"We haven't discussed that yet," Jazz coach Jerry Sloan said.
But the team likes the idea, according to Kevin O'Connor, because there won't be any practice time during the busy five-games-in-seven-days stretch. "It's the perfect time to send a kid down, when you're doing nothing but traveling," said O'Connor, the team's senior vice president of basketball operations.
Next year, the decision might be even easier. If the Jazz switch affiliations and align with the new expansion team in Orem, as expected, players could be back and forth between the leagues on a regular basis.
"We're trying to learn what the rules are and what we're allowed to do," said O'Connor. "Can a player practice with us while he's assigned to the D-League? Can he work with us, then go down there to play that night? We'll explore all of those things."
Having a team so close will benefit the Jazz in a lot of ways, though. "We'll be able to evaluate the whole league, because they'll be right here," O'Connor said. "Why not find the best kid and bring him over? If you've got a roster spot, you can sign him and develop him with the staff we have in place."
It's possible they could even draft a player for that purpose. "There really aren't any negatives for us," O'Connor said. "When [Orem owner Brandt Andersen] came to us and said he wanted to do this, we were thrilled."
Remembering a legend
Paul Arizin was known for a lot of things during his NBA career, chief among them his reliance on the jumpshot, which was a rarity at the time. But to Rod Hundley, who got to know the Hall of Famer by guarding him several times during their three years in the league together, Arizin will be remembered as the guy who dared to shoot when Wilt Chamberlain wanted the ball.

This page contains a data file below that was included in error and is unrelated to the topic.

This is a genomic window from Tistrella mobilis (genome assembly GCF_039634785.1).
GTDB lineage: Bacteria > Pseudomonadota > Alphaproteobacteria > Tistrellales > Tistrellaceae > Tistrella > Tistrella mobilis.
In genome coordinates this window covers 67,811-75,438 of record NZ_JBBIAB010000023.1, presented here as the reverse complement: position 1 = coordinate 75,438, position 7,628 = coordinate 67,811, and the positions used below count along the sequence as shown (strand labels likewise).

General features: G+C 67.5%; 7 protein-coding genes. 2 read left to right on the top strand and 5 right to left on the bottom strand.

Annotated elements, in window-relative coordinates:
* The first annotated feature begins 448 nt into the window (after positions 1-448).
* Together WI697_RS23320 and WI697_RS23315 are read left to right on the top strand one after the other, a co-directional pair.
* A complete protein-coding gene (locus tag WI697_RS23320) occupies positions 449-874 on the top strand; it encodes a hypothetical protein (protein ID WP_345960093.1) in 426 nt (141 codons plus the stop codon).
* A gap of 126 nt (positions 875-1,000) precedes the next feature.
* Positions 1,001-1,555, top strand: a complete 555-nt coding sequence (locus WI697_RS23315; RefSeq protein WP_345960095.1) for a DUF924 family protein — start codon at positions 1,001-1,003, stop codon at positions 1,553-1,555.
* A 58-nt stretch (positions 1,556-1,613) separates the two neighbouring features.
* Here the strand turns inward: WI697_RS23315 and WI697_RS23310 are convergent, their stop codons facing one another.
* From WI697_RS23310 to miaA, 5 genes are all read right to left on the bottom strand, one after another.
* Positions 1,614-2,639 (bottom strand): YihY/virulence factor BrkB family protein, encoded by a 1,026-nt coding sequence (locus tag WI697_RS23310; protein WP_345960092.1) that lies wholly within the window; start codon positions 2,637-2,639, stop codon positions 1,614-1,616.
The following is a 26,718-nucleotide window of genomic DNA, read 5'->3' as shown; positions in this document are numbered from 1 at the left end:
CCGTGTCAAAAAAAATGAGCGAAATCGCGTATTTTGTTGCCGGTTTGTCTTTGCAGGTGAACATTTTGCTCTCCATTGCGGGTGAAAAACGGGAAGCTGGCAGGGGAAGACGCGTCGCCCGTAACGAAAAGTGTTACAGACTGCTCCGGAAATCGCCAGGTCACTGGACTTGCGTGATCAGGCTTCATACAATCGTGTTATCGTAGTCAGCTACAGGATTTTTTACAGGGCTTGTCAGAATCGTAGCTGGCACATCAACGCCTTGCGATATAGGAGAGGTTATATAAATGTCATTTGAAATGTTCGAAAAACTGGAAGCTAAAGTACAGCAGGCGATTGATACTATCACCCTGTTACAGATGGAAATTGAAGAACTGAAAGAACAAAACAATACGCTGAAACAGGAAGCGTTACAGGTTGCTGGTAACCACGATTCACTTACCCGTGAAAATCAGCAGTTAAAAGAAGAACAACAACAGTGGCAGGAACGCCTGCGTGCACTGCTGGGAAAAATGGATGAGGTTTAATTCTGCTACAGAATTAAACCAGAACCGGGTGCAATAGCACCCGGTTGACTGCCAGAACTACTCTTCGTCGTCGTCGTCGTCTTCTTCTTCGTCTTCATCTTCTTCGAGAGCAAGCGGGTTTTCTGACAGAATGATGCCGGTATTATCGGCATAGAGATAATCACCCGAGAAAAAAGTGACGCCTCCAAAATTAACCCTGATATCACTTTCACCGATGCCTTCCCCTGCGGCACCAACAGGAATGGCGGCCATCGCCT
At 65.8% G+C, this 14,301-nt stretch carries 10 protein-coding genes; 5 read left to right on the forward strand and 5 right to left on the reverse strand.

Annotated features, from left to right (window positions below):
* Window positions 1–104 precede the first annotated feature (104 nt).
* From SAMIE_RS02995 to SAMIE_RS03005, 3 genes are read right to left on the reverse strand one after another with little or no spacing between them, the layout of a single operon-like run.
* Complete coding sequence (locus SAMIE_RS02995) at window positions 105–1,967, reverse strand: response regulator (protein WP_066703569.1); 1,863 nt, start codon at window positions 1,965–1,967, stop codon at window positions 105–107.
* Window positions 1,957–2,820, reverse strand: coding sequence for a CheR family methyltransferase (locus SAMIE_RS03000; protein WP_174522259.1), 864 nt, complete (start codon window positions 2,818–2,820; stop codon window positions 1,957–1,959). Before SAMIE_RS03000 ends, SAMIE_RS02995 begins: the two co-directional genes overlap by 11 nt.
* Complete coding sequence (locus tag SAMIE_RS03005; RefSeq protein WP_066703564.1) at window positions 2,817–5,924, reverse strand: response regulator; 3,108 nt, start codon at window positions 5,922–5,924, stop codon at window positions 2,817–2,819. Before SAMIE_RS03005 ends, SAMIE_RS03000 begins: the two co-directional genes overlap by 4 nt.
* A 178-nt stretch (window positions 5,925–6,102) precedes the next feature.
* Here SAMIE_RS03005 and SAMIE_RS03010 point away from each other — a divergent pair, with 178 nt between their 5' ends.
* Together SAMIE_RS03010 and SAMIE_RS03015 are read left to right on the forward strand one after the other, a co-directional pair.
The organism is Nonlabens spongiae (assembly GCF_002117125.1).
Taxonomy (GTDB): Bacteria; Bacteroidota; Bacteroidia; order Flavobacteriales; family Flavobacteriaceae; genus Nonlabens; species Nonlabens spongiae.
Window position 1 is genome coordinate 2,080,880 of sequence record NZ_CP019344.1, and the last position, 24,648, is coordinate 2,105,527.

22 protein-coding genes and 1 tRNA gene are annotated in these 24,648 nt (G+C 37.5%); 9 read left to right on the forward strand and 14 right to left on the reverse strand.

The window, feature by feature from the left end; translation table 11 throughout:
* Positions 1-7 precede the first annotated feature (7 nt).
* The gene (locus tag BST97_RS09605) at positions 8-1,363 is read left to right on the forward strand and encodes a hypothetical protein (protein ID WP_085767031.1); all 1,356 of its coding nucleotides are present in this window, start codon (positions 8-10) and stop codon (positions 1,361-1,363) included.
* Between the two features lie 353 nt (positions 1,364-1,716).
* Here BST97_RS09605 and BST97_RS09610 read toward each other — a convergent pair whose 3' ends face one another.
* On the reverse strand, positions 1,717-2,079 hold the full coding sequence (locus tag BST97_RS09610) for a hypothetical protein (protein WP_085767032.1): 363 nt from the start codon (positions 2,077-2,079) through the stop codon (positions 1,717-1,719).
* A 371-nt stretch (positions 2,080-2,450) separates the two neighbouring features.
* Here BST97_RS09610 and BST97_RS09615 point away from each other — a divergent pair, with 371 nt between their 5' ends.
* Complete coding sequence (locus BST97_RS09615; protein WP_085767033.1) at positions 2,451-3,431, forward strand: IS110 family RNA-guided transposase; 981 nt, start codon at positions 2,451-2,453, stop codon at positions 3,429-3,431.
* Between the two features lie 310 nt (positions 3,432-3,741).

"I remember whenever he took a shot, Wilt would stand there staring, looking for the ball," Hundley said of Arizin, who died Tuesday at the age of 78. "Like he couldn't believe someone else took a shot."
Arizin, who played 12 seasons with the Philadelphia Warriors, was named to the 50 Greatest Players in NBA history in 1996, "and he deserved it," Hundley said. "He was never a big household name and that's too bad. He deserved to be. He was a great player, a great shooter."
And he had a distinctive style, the Jazz broadcaster said. "He played on his tippy-toes. He was always running on his toes," Hundley recalled. "A really nice man, too."
Former Jazz guard Brian Chase, who plays home games in Staples Center for the Los Angeles D-Fenders, attended Wednesday's game and visited with his ex-teammates. Chase is averaging 14.1 points in the D League.